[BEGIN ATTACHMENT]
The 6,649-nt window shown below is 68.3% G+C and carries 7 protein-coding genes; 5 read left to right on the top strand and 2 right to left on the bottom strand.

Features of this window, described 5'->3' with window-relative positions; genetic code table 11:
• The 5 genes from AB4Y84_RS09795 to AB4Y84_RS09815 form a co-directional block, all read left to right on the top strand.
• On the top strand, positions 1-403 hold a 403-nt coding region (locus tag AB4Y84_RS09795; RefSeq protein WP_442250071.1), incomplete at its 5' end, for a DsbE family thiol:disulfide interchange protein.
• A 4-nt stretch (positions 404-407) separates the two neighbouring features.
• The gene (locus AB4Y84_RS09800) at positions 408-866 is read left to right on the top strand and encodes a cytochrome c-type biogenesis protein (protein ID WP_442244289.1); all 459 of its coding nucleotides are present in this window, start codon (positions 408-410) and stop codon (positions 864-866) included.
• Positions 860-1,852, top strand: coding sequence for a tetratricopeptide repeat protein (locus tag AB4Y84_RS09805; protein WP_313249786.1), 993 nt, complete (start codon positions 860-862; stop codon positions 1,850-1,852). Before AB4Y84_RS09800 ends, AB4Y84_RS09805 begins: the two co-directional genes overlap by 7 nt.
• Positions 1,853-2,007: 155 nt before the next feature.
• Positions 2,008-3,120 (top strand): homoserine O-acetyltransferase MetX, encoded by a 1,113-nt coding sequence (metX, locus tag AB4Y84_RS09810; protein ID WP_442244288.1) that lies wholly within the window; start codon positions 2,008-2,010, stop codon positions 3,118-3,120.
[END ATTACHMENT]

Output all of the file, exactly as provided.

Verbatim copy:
The 6,649-nt window shown below is 68.3% G+C and carries 7 protein-coding genes; 5 read left to right on the top strand and 2 right to left on the bottom strand.

Features of this window, described 5'->3' with window-relative positions; genetic code table 11:
• The 5 genes from AB4Y84_RS09795 to AB4Y84_RS09815 form a co-directional block, all read left to right on the top strand.
• On the top strand, positions 1-403 hold a 403-nt coding region (locus tag AB4Y84_RS09795; RefSeq protein WP_442250071.1), incomplete at its 5' end, for a DsbE family thiol:disulfide interchange protein.
• A 4-nt stretch (positions 404-407) separates the two neighbouring features.
• The gene (locus AB4Y84_RS09800) at positions 408-866 is read left to right on the top strand and encodes a cytochrome c-type biogenesis protein (protein ID WP_442244289.1); all 459 of its coding nucleotides are present in this window, start codon (positions 408-410) and stop codon (positions 864-866) included.
• Positions 860-1,852, top strand: coding sequence for a tetratricopeptide repeat protein (locus tag AB4Y84_RS09805; protein WP_313249786.1), 993 nt, complete (start codon positions 860-862; stop codon positions 1,850-1,852). Before AB4Y84_RS09800 ends, AB4Y84_RS09805 begins: the two co-directional genes overlap by 7 nt.
• Positions 1,853-2,007: 155 nt before the next feature.
• Positions 2,008-3,120 (top strand): homoserine O-acetyltransferase MetX, encoded by a 1,113-nt coding sequence (metX, locus tag AB4Y84_RS09810; protein ID WP_442244288.1) that lies wholly within the window; start codon positions 2,008-2,010, stop codon positions 3,118-3,120.